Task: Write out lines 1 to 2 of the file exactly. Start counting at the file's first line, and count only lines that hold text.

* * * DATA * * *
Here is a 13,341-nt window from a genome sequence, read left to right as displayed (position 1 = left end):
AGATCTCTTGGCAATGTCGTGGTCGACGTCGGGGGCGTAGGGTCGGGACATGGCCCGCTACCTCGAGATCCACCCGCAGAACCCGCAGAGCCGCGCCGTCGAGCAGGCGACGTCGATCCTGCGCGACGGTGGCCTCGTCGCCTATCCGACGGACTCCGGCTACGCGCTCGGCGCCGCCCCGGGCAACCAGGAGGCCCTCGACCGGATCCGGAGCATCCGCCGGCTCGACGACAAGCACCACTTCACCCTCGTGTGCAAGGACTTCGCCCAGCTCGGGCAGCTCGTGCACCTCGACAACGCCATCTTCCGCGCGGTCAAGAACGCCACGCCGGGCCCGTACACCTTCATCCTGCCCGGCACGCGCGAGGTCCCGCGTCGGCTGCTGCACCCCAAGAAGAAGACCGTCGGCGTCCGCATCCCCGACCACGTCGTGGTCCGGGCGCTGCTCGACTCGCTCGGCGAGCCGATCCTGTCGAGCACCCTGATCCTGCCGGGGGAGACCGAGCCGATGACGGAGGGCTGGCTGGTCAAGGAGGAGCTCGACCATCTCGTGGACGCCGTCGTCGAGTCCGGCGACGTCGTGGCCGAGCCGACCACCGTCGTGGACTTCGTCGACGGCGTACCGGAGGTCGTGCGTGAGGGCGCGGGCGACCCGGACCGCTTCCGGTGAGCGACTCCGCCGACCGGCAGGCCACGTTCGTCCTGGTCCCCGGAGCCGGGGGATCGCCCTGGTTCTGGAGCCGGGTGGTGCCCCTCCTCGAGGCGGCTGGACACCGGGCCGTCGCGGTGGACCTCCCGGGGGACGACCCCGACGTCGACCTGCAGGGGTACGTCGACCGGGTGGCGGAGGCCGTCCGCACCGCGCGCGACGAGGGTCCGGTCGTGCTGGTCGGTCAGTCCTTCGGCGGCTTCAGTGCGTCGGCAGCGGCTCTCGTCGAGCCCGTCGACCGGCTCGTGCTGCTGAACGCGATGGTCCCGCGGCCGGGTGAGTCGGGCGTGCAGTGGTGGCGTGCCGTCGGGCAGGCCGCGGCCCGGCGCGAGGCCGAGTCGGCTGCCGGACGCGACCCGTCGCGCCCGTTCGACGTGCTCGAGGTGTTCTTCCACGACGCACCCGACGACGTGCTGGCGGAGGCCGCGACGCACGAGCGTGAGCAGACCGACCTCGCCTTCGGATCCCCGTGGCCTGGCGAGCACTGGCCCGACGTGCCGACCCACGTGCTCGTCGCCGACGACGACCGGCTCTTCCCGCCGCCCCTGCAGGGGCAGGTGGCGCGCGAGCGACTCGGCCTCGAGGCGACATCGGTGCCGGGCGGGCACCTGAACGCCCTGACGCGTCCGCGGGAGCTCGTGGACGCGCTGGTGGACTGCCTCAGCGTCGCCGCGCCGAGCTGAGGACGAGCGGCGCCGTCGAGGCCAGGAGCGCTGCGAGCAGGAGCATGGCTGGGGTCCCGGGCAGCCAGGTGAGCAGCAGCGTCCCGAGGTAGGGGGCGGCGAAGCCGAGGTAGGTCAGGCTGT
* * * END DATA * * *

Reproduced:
Here is a 13,341-nt window from a genome sequence, read left to right as displayed (position 1 = left end):
AGATCTCTTGGCAATGTCGTGGTCGACGTCGGGGGCGTAGGGTCGGGACATGGCCCGCTACCTCGAGATCCACCCGCAGAACCCGCAGAGCCGCGCCGTCGAGCAGGCGACGTCGATCCTGCGCGACGGTGGCCTCGTCGCCTATCCGACGGACTCCGGCTACGCGCTCGGCGCCGCCCCGGGCAACCAGGAGGCCCTCGACCGGATCCGGAGCATCCGCCGGCTCGACGACAAGCACCACTTCACCCTCGTGTGCAAGGACTTCGCCCAGCTCGGGCAGCTCGTGCACCTCGACAACGCCATCTTCCGCGCGGTCAAGAACGCCACGCCGGGCCCGTACACCTTCATCCTGCCCGGCACGCGCGAGGTCCCGCGTCGGCTGCTGCACCCCAAGAAGAAGACCGTCGGCGTCCGCATCCCCGACCACGTCGTGGTCCGGGCGCTGCTCGACTCGCTCGGCGAGCCGATCCTGTCGAGCACCCTGATCCTGCCGGGGGAGACCGAGCCGATGACGGAGGGCTGGCTGGTCAAGGAGGAGCTCGACCATCTCGTGGACGCCGTCGTCGAGTCCGGCGACGTCGTGGCCGAGCCGACCACCGTCGTGGACTTCGTCGACGGCGTACCGGAGGTCGTGCGTGAGGGCGCGGGCGACCCGGACCGCTTCCGGTGAGCGACTCCGCCGACCGGCAGGCCACGTTCGTCCTGGTCCCCGGAGCCGGGGGATCGCCCTGGTTCTGGAGCCGGGTGGTGCCCCTCCTCGAGGCGGCTGGACACCGGGCCGTCGCGGTGGACCTCCCGGGGGACGACCCCGACGTCGACCTGCAGGGGTACGTCGACCGGGTGGCGGAGGCCGTCCGCACCGCGCGCGACGAGGGTCCGGTCGTGCTGGTCGGTCAGTCCTTCGGCGGCTTCAGTGCGTCGGCAGCGGCTCTCGTCGAGCCCGTCGACCGGCTCGTGCTGCTGAACGCGATGGTCCCGCGGCCGGGTGAGTCGGGCGTGCAGTGGTGGCGTGCCGTCGGGCAGGCCGCGGCCCGGCGCGAGGCCGAGTCGGCTGCCGGACGCGACCCGTCGCGCCCGTTCGACGTGCTCGAGGTGTTCTTCCACGACGCACCCGACGACGTGCTGGCGGAGGCCGCGACGCACGAGCGTGAGCAGACCGACCTCGCCTTCGGATCCCCGTGGCCTGGCGAGCACTGGCCCGACGTGCCGACCCACGTGCTCGTCGCCGACGACGACCGGCTCTTCCCGCCGCCCCTGCAGGGGCAGGTGGCGCGCGAGCGACTCGGCCTCGAGGCGACATCGGTGCCGGGCGGGCACCTGAACGCCCTGACGCGTCCGCGGGAGCTCGTGGACGCGCTGGTGGACTGCCTCAGCGTCGCCGCGCCGAGCTGAGGACGAGCGGCGCCGTCGAGGCCAGGAGCGCTGCGAGCAGGAGCATGGCTGGGGTCCCGGGCAGCCAGGTGAGCAGCAGCGTCCCGAGGTAGGGGGCGGCGAAGCCGAGGTAGGTCAGGCTGT